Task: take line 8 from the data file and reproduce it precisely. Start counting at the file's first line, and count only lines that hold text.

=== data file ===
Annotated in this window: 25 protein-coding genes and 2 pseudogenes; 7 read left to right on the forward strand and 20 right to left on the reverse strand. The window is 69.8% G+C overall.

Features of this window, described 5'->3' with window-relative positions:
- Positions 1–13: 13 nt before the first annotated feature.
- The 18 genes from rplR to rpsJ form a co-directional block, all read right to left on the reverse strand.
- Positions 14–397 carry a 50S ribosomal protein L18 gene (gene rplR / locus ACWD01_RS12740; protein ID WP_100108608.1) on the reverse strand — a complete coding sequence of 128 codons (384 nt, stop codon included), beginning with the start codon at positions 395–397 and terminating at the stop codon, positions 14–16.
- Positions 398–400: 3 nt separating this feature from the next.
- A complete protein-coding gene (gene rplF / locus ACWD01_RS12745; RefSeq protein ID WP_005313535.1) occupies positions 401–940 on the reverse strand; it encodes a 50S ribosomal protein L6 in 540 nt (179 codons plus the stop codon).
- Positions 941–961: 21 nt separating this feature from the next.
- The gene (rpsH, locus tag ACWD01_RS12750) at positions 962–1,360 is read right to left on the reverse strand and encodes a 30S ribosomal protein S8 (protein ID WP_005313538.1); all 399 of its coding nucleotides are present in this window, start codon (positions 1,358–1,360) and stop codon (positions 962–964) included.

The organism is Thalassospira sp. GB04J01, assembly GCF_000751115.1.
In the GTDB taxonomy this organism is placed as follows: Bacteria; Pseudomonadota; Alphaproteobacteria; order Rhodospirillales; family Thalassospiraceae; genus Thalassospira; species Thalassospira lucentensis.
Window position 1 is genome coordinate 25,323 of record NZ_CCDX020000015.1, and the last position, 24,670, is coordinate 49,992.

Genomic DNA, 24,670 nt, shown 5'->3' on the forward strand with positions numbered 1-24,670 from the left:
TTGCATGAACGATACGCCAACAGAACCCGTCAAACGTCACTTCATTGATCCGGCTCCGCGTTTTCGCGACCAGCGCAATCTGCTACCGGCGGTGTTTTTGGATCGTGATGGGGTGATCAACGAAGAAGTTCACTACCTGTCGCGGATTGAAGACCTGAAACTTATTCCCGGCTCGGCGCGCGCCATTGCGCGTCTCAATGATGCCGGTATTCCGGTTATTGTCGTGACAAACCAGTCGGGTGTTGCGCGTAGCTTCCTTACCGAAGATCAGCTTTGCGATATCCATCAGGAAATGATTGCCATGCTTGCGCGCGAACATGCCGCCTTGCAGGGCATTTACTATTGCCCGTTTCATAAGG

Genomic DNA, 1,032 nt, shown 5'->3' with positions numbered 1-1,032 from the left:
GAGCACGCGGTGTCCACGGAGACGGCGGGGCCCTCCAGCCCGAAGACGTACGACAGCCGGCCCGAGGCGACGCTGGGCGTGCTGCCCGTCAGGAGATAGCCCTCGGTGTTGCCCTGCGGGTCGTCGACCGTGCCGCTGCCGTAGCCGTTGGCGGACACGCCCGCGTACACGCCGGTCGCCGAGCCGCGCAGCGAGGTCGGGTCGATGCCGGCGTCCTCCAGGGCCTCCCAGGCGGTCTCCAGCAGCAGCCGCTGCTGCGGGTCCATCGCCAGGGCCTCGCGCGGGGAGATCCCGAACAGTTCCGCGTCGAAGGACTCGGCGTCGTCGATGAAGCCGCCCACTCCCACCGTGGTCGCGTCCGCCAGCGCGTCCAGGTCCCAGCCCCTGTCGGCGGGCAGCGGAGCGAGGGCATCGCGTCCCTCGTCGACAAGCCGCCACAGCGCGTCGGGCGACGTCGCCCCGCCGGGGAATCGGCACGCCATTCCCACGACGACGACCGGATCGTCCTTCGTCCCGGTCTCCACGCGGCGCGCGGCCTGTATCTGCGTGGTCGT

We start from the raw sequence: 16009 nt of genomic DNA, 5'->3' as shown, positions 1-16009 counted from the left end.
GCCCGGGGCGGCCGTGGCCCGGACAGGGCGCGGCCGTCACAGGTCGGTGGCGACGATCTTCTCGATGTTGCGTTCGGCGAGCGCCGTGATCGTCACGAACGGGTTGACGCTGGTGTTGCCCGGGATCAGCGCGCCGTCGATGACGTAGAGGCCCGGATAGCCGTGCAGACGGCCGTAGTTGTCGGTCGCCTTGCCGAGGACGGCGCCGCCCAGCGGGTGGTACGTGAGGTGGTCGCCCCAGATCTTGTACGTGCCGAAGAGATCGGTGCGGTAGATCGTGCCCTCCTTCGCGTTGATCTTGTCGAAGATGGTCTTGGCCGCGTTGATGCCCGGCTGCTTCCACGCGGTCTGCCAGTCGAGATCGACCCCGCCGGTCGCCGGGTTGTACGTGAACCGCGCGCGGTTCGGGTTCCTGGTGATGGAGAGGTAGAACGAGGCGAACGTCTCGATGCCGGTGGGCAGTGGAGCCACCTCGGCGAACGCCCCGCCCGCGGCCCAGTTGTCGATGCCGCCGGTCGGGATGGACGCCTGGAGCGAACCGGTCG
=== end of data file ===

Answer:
- Positions 941–961: 21 nt separating this feature from the next.